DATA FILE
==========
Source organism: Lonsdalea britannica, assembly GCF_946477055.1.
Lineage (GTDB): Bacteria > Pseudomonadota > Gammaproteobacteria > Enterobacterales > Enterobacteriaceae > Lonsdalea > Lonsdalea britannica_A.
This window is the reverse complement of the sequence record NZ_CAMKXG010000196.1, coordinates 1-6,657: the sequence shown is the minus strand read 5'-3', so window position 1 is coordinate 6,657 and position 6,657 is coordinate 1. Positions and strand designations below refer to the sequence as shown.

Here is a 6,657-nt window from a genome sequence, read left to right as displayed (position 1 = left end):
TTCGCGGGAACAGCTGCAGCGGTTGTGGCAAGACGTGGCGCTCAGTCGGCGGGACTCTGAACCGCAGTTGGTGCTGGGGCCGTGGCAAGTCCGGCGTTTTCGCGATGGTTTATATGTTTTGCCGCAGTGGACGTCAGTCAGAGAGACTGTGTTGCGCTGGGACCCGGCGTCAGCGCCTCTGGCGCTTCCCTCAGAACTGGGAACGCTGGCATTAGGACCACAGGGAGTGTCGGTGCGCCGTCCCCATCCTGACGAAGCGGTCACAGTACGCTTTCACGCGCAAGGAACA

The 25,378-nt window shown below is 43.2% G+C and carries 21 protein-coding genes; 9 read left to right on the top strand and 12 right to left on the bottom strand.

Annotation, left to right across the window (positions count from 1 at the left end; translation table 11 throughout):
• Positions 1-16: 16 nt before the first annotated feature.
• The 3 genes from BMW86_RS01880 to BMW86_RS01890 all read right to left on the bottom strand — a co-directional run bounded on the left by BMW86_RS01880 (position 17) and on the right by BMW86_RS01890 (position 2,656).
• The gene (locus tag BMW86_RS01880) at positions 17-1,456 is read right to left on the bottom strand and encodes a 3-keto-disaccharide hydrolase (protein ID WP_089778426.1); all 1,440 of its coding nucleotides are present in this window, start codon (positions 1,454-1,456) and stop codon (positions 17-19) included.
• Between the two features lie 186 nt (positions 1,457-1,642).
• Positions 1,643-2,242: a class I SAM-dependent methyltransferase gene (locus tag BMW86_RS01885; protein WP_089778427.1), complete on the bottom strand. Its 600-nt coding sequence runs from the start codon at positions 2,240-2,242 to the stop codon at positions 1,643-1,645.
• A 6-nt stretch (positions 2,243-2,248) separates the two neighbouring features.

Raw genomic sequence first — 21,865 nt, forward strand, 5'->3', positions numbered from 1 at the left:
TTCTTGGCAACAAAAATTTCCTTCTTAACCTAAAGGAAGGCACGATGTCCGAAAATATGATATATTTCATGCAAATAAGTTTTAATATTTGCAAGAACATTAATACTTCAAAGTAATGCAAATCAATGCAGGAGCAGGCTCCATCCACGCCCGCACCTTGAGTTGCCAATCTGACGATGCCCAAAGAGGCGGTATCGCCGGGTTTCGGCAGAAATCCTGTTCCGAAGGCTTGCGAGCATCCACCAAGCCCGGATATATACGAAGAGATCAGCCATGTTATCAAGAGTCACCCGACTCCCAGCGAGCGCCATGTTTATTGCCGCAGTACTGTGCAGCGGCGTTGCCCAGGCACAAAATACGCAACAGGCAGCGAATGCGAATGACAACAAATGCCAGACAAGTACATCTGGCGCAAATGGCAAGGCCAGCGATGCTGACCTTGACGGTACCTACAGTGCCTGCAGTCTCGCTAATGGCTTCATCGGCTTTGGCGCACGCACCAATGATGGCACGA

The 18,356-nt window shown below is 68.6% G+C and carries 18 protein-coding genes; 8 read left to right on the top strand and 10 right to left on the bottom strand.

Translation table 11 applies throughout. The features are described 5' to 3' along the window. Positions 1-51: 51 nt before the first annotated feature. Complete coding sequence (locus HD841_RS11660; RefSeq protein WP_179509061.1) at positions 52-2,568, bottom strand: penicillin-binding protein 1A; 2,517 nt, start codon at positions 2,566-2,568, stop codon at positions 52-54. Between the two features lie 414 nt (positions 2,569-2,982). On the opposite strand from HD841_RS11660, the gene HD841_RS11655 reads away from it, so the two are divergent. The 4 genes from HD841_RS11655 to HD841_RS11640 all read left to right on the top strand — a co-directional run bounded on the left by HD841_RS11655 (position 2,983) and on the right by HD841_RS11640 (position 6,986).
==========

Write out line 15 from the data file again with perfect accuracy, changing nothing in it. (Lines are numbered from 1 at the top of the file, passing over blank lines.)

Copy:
TTCTTGGCAACAAAAATTTCCTTCTTAACCTAAAGGAAGGCACGATGTCCGAAAATATGATATATTTCATGCAAATAAGTTTTAATATTTGCAAGAACATTAATACTTCAAAGTAATGCAAATCAATGCAGGAGCAGGCTCCATCCACGCCCGCACCTTGAGTTGCCAATCTGACGATGCCCAAAGAGGCGGTATCGCCGGGTTTCGGCAGAAATCCTGTTCCGAAGGCTTGCGAGCATCCACCAAGCCCGGATATATACGAAGAGATCAGCCATGTTATCAAGAGTCACCCGACTCCCAGCGAGCGCCATGTTTATTGCCGCAGTACTGTGCAGCGGCGTTGCCCAGGCACAAAATACGCAACAGGCAGCGAATGCGAATGACAACAAATGCCAGACAAGTACATCTGGCGCAAATGGCAAGGCCAGCGATGCTGACCTTGACGGTACCTACAGTGCCTGCAGTCTCGCTAATGGCTTCATCGGCTTTGGCGCACGCACCAATGATGGCACGA